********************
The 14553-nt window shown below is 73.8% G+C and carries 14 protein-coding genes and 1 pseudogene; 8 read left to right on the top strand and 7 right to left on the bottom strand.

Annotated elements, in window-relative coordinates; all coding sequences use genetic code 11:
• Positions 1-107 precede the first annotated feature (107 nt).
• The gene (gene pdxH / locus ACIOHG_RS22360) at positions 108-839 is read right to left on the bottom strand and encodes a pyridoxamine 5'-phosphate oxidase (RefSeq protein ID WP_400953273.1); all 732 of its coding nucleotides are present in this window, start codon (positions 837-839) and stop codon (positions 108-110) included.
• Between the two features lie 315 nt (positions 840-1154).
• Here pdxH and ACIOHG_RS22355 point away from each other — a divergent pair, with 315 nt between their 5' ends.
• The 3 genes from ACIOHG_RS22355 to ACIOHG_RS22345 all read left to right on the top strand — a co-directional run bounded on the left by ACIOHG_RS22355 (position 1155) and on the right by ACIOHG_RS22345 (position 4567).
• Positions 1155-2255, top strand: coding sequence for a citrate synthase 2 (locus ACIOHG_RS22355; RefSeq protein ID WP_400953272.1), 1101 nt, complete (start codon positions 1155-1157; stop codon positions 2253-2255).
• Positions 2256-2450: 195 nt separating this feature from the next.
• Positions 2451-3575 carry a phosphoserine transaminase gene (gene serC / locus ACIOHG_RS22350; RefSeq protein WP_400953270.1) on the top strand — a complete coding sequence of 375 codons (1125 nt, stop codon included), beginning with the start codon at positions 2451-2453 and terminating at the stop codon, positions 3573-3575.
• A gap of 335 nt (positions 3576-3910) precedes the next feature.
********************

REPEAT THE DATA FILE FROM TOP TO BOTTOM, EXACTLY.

The 14553-nt window shown below is 73.8% G+C and carries 14 protein-coding genes and 1 pseudogene; 8 read left to right on the top strand and 7 right to left on the bottom strand.

Annotated elements, in window-relative coordinates; all coding sequences use genetic code 11:
• Positions 1-107 precede the first annotated feature (107 nt).
• The gene (gene pdxH / locus ACIOHG_RS22360) at positions 108-839 is read right to left on the bottom strand and encodes a pyridoxamine 5'-phosphate oxidase (RefSeq protein ID WP_400953273.1); all 732 of its coding nucleotides are present in this window, start codon (positions 837-839) and stop codon (positions 108-110) included.
• Between the two features lie 315 nt (positions 840-1154).
• Here pdxH and ACIOHG_RS22355 point away from each other — a divergent pair, with 315 nt between their 5' ends.
• The 3 genes from ACIOHG_RS22355 to ACIOHG_RS22345 all read left to right on the top strand — a co-directional run bounded on the left by ACIOHG_RS22355 (position 1155) and on the right by ACIOHG_RS22345 (position 4567).
• Positions 1155-2255, top strand: coding sequence for a citrate synthase 2 (locus ACIOHG_RS22355; RefSeq protein ID WP_400953272.1), 1101 nt, complete (start codon positions 1155-1157; stop codon positions 2253-2255).
• Positions 2256-2450: 195 nt separating this feature from the next.
• Positions 2451-3575 carry a phosphoserine transaminase gene (gene serC / locus ACIOHG_RS22350; RefSeq protein WP_400953270.1) on the top strand — a complete coding sequence of 375 codons (1125 nt, stop codon included), beginning with the start codon at positions 2451-2453 and terminating at the stop codon, positions 3573-3575.
• A gap of 335 nt (positions 3576-3910) precedes the next feature.